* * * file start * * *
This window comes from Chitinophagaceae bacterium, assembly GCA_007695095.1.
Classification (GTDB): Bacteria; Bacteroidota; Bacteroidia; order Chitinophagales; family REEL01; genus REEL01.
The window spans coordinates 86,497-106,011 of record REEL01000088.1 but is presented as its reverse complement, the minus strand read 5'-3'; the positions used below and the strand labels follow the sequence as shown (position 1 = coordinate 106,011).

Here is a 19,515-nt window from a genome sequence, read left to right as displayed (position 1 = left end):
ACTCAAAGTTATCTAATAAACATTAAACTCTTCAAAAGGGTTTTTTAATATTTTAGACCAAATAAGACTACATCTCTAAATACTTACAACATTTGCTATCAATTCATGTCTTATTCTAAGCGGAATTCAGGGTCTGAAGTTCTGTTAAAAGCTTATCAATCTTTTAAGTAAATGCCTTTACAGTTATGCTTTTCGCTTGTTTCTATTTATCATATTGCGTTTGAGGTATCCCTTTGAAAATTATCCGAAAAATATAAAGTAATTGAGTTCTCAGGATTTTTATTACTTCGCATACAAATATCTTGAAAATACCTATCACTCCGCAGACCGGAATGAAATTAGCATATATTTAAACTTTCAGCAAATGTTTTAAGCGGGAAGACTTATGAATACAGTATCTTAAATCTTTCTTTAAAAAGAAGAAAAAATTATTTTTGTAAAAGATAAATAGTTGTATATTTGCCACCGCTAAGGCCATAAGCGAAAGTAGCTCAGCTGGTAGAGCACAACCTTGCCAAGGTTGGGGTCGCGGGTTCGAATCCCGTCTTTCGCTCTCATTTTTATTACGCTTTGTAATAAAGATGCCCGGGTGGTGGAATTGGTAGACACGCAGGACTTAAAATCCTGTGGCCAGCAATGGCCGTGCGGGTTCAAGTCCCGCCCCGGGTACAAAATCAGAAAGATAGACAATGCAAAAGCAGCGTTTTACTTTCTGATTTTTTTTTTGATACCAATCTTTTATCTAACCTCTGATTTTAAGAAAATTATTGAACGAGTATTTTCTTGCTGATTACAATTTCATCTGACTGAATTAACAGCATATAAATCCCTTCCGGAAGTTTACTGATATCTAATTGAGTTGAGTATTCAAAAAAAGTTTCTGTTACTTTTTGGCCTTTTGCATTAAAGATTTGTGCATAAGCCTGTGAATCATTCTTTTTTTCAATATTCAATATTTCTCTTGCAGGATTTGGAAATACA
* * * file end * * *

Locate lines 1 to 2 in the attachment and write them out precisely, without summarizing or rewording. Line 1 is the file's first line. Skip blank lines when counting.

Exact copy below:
This window comes from Chitinophagaceae bacterium, assembly GCA_007695095.1.
Classification (GTDB): Bacteria; Bacteroidota; Bacteroidia; order Chitinophagales; family REEL01; genus REEL01.